The magazine was curved in order to feed the rimmed.303 SAA cartridge, a change from the various rimless Mauser-design cartridges such as the 8mm Mauser round used by Czech designs. These modifications were categorised in ZB vz. 27, ZB vz. 30, ZB vz. 32, the ZGB 33, licensed for manufacture under the Bren name. The Bren was a gas-operated weapon, which used the same.303 ammunition as the standard British bolt-action rifle, the Lee–Enfield, firing at a rate of between 480 and 540 rounds per minute, depending on the model. Propellant gases vented from a port towards the muzzle end of the barrel through a regulator with four quick-adjustment apertures of different sizes, intended to tailor the gas volume to different ambient temperatures; the vented gas drove a piston. Each gun came with a spare barrel that could be changed when the barrel became hot during sustained fire, though guns featured a chrome-lined barrel, which reduced the need for a spare. To change barrels, the release catch in front of the magazine was rotated to unlock the barrel.

The carrying handle above the barrel was used to grip and remove the hot barrel without burning the hands. The Bren was magazine-fed, which slowed its rate of fire and required more frequent reloading than British belt-fed machine guns such as the larger.303 Vickers machine gun. The slower rate of fire prevented more rapid overheating of the Bren's air-cooled barrel, the Bren was much lighter than belt-fed machine guns, which had cooling jackets liquid filled; the magazines prevented the ammunition from getting dirty, more of a problem with the Vickers with its 250-round canvas belts. The sights were offset to the left; the position of the sights meant. In the British and Commonwealth armies, the Bren was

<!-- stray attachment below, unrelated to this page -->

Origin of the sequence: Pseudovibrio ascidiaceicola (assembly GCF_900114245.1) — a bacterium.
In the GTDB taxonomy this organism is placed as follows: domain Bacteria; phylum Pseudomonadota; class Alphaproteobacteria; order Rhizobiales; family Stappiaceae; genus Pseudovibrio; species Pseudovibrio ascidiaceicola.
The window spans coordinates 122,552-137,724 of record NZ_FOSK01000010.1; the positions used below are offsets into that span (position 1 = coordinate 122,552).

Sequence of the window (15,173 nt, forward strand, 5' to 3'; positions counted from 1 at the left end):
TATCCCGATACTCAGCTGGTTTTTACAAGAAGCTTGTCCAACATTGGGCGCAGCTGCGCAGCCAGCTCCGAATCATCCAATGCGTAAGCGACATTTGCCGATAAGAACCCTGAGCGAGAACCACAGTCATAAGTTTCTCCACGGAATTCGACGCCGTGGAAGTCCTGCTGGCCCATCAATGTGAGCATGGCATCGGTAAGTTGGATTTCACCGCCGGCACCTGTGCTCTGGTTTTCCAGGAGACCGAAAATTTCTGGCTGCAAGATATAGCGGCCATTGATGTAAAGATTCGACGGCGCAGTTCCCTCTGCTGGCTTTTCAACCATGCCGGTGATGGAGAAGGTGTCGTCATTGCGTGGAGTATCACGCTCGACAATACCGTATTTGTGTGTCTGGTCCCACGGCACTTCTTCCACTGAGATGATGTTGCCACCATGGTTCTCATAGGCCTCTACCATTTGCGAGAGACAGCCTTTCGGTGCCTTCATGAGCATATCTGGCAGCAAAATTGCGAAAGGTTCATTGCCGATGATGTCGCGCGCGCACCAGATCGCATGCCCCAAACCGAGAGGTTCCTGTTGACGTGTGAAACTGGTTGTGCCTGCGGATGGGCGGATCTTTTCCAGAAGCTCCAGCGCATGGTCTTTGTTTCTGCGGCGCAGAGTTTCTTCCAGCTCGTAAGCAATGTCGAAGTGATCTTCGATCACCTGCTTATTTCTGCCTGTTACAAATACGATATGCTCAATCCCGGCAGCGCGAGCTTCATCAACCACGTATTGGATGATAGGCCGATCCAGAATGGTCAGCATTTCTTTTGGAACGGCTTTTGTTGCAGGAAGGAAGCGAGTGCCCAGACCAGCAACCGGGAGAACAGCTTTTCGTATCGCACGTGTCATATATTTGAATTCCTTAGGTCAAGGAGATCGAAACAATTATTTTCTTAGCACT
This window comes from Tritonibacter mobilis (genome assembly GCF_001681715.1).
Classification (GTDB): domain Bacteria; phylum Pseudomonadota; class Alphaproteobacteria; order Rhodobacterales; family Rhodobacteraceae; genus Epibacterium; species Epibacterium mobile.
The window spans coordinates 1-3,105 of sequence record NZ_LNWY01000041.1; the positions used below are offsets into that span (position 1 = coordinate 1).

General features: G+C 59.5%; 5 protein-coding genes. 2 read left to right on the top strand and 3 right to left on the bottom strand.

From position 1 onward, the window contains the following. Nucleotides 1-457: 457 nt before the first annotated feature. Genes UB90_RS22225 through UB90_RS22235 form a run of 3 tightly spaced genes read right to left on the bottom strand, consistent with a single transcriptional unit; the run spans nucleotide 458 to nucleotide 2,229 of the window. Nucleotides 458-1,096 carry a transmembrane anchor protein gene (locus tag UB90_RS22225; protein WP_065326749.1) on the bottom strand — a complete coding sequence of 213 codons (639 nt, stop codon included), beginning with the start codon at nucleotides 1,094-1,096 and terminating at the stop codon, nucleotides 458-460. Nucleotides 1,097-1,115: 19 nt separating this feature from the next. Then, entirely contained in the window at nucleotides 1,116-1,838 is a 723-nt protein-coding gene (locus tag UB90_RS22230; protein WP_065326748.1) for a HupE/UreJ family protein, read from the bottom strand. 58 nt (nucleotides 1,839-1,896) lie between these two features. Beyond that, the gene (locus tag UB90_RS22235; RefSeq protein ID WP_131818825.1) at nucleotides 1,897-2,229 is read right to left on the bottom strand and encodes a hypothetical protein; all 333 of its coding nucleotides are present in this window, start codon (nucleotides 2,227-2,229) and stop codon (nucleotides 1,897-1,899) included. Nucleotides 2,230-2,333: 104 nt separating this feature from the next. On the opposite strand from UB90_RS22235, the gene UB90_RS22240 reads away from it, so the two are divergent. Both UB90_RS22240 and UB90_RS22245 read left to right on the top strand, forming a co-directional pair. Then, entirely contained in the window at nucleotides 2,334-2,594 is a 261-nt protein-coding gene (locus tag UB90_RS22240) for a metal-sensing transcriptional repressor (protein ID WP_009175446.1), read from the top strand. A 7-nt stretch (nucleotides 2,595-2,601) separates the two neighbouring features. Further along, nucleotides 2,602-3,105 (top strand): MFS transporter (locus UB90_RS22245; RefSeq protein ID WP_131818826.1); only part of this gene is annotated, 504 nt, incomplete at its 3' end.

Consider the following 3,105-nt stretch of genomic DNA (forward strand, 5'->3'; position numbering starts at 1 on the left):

Reda Taliani

Réda Tamni better known as Reda Taliani is an Algerian raï singer and musician. He is a longtime resident of Aubagne, France, his music blends chaabi, raï and traditional musical styles of the Maghreb, many of his songs depict the realities and aspirations of the Algerian youth. Born in El Biar, in the Algerian capital Algiers from a family originating from Constantine, Reda Taliani grew in Koléa, a town in Tipaza Province, in northern Algeria, his musical career started at 5 when he joined the Koléa Conservatory of Arab and Andalusian Music where he studied playing a number of instruments and excelled in playing the mandolin. He was captivated by raï music early on and opted for leaving the more classical Andalusian music devoting himself to raï; the name Taliani is a nickname given to him. Reda Taliani's first album entitled Ache Dani Elwahd Tayra was released in 2000 with producer Issame and Eleulma Phone, he stayed with the label until 2004 when he moved to Dounia Production label where he released his successful album Joséphine the same year.

Since he has found popularity and success in Algeria with Les Algériens des Kamikazes and Khobz Dar. His music is influenced by Cheb Khaled and Sahraoui styles, but by Bob Marley and Santana, he has collaborated with many French artists, most notably the rap formation 113 on their album 113 Degrés. The single emanating from the collaboration entitled "Partir loin" was successful, he was featured in Raï N B Fever 2 with the song "Cholé Cholé" with Rappeurs d'Instinct. He sang "Ca passe où ça casse" with French rapper of Tunisian origin Tunisiano. In 2011, he collaborated with Grand Corps Malade on the track "Inch'allah" Ache dani elwahd tayra Joséphine " Bahr el Ghadar. Dis moi Loumina Khobz dar Les algériens des kamikhazes Suis-le, il te fuit, fuis-le, il te suit Les algériens rassa Mon cœur n'aie pas peur Taaya Tebghini "Ca passe ou ca casse" "Cholé Cholé" "Famille nombreuse" "Raï Kaï" "Inch'Allah"